Lawyers for 20th Century Fox take copyright infringement of The Simpsons very seriously. During the early 1990s, lawyers were sent to vendors who sold bootleg Bart Simpson t-shirts. Towards the end of the decade, many Simpsons sites received cease & desist orders for the grave crime of hosting framegrabs. More recently, Fox lawyers managed to take down a series of Simpsons video parodies featuring OJ Simpson. Even creator Matt Groening, who has a collection of bootleg Simpsons merchandise, personally dispatches lawyers from time to time.
Ben Jones, an artist in the art collective Paper Rad, has recieved many acclaims for his work; Paper Rad’s avant-garde comics often appear in hip indie comics anthologies such as The Best American Comics and Kramer’s Ergot. Following the massive Kramer’s Ergot 7, of which Groening was a fellow contributor, Jones was asked to contribute to the upcoming Treehouse of Horror comic book. According to a 2003 Comics Reporter profile, this would not be his first Simpsons comic:
Effective as illustration, Ben Jones’ comics demand reading. As noted by several of his fellow cartoonists, on no planet should a comic about Simpsons characters Homer and Moe taking a walk, getting high and skinny dipping (“Ho and Mo”) work on any level for a single second, let alone be funny and affecting and a touch profound. In the Alfe stories, Jones’ most frequent recurring feature and among the first comics the artist tried to sell through Million Year Picnic, Jones uses a sizable, extremely odd cast to pay tribute to simple pleasures and the way kindness and patience act as buttresses against life’s intolerable cruelties. Jones is to the idea of friendship what the cartoonist Jack Jackson is to Texas history, its primary comics chronicler.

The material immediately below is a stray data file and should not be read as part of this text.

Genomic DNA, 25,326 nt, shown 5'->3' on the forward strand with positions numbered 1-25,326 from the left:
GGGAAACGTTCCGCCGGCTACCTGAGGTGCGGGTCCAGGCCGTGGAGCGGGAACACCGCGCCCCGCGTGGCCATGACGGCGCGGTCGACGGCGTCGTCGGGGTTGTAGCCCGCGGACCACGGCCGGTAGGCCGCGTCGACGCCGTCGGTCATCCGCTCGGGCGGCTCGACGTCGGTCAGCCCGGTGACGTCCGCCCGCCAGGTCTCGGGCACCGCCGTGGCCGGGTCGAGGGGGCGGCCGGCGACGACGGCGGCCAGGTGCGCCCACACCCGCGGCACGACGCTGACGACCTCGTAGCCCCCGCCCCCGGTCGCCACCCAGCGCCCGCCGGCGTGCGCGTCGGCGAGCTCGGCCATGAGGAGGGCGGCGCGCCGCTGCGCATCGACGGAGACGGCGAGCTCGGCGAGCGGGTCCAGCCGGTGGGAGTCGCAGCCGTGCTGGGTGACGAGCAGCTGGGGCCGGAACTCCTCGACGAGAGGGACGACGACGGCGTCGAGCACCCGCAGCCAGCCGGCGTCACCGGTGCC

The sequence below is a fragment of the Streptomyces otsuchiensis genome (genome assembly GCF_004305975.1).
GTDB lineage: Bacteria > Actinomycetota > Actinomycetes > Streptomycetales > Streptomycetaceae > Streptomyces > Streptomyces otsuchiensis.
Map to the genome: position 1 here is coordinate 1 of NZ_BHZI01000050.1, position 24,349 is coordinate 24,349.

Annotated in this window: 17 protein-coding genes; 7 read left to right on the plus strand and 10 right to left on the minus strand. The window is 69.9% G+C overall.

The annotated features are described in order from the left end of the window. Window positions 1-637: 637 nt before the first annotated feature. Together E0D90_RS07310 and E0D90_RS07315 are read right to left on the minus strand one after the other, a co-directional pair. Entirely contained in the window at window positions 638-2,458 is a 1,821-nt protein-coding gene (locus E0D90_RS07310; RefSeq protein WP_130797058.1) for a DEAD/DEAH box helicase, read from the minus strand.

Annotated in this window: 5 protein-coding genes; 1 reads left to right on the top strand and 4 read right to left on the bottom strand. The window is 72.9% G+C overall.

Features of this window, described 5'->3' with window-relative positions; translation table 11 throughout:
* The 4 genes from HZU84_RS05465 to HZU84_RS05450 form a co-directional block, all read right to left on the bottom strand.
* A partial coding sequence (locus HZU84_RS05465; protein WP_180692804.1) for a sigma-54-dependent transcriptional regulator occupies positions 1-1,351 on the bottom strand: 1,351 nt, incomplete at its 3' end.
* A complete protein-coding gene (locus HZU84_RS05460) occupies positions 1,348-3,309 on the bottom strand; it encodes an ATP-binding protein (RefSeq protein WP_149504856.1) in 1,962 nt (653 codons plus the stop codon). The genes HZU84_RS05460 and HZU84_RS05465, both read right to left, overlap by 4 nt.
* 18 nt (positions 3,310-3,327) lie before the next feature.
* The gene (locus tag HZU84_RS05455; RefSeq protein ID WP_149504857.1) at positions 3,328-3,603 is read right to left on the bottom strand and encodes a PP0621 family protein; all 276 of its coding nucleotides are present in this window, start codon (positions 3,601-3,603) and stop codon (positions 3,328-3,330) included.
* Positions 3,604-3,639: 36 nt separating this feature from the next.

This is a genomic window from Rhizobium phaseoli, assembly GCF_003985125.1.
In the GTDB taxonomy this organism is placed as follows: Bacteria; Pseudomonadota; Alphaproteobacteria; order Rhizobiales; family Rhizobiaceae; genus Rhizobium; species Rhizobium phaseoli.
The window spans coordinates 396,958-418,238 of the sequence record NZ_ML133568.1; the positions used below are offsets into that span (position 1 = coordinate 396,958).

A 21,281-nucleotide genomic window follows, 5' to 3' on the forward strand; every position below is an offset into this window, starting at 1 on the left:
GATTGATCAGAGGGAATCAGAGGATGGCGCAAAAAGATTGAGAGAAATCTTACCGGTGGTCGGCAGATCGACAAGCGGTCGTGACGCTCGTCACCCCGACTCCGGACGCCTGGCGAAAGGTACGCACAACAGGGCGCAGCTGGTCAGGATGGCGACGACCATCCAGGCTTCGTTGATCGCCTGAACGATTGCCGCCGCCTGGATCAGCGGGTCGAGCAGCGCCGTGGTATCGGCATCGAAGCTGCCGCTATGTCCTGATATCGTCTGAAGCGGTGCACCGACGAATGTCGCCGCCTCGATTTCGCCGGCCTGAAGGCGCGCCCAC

Additionally, The Simpsons is a recurring motif in Paper Rad’s ouvre, as evidenced by their website.
Yet, despite such egregious acts of copyright infringement, Jones and Paper Rad do not appear to have been punished for their actions. As far as I can tell from a Google search, the art collective has never received a cease & desist letter from Fox’s attorneys. In fact, with his contribution to Simpsons Comics, Jones appears to have been rewarded for his copyright infringement!!! He is being endorsed, at least implicitly, by Bongo Comics, Groening, and Fox, who are apparently turning a blind eye to his wholesale appropriation of their intellectual property. Is Jones receiving preferential treatment simply for being a celebrity? Is this really the message Bongo Comics wants to be sending to infringers?